Photograph courtesy of Rick Guidotti of Positive Exposure.
Basic Genetics  

What is a Karyotype?  Print  

A karyotype is simply a picture of a person's chromosomes.  In order to get this picture, the chromosomes are isolated, stained, and examined under the microscope. Most often, this is done using the chromosomes in the white blood cells. A picture of the chromosomes is taken through the microscope.  Then, the picture of the chromosomes is cut up and rearranged by the chromosome’s size.   The chromosomes are lined up from largest to smallest. A trained cytogeneticist can look for missing or extra pieces of chromosome.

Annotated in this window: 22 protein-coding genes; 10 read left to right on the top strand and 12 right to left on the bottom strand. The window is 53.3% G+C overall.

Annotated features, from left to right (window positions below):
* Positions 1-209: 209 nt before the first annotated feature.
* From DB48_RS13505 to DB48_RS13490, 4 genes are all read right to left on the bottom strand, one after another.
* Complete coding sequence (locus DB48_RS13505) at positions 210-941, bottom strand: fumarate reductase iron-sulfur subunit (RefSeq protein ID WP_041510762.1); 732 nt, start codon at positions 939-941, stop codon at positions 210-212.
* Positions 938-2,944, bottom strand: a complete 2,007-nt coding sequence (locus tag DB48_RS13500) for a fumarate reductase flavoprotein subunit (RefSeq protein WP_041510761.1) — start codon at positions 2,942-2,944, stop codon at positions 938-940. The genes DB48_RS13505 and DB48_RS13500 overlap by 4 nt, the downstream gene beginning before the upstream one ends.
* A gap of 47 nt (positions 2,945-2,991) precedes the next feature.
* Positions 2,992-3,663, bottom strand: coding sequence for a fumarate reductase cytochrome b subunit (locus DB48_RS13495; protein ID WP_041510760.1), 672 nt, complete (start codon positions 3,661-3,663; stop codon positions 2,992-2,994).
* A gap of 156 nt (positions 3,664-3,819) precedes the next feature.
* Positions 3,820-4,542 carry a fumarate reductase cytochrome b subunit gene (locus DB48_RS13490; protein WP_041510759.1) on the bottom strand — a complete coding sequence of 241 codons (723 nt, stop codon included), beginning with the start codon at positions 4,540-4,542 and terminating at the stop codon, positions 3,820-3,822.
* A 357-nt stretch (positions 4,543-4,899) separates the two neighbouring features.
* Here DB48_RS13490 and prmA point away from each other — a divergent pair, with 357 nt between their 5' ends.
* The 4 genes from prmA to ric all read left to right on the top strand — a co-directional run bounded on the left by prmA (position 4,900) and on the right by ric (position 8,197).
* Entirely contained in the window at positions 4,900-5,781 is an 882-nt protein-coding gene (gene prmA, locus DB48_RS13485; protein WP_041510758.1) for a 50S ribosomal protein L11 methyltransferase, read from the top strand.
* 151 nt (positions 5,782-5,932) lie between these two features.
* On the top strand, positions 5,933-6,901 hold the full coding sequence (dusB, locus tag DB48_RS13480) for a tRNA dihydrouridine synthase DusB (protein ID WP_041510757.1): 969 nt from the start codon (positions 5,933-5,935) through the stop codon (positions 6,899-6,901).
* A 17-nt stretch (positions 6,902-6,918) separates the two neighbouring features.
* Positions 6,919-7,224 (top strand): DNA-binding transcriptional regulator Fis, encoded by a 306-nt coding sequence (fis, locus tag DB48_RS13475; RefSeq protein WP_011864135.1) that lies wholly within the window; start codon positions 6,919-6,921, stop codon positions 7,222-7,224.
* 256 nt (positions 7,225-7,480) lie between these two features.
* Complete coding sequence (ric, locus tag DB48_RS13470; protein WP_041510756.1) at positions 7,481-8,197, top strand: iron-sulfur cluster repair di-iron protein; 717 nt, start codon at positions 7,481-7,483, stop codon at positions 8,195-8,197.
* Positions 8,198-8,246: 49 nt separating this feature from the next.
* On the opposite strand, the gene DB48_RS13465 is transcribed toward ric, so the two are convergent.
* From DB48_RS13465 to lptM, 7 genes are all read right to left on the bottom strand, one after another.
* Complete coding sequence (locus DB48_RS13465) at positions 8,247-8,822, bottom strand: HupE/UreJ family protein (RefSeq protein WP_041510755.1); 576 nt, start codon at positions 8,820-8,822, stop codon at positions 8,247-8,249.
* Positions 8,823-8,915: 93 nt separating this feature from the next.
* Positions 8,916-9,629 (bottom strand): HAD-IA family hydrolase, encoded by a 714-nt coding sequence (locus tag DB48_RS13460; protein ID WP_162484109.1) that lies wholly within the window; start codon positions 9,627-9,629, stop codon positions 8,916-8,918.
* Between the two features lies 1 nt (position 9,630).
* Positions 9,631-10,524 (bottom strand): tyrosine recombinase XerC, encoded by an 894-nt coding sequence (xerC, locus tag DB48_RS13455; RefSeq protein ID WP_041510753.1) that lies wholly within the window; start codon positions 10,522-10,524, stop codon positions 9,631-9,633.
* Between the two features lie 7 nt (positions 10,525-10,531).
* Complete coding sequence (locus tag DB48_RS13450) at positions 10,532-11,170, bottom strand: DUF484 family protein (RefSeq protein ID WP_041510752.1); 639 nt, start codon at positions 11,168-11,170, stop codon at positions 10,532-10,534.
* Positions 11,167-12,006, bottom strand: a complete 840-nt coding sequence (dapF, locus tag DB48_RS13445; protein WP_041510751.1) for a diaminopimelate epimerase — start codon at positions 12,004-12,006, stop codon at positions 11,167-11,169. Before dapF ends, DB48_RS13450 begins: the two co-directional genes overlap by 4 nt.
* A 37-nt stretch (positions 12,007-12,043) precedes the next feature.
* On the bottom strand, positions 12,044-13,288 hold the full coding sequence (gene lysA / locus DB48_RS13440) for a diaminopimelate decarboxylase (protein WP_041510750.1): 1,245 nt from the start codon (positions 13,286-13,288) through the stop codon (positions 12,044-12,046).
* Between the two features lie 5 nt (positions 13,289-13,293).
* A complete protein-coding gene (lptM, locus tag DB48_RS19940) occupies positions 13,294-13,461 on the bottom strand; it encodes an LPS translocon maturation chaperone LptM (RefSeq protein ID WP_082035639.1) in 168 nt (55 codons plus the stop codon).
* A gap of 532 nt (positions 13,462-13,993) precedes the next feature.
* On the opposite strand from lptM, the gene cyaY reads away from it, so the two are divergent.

There are 22 numbered pairs of chromosomes called autosomes>.  The 23rd pair of chromosomes are the sex chromosomes.  They determine an individual’s gender.  Females have two X chromosomes, and males have an X and a Y chromosome. 

How are the Chromosomes Numbered?

Each chromosome has been assigned a number based on its size.  The largest chromosome is chromosome 1. Therefore chromosome 18 is one of the smallest chromosomes in humans.


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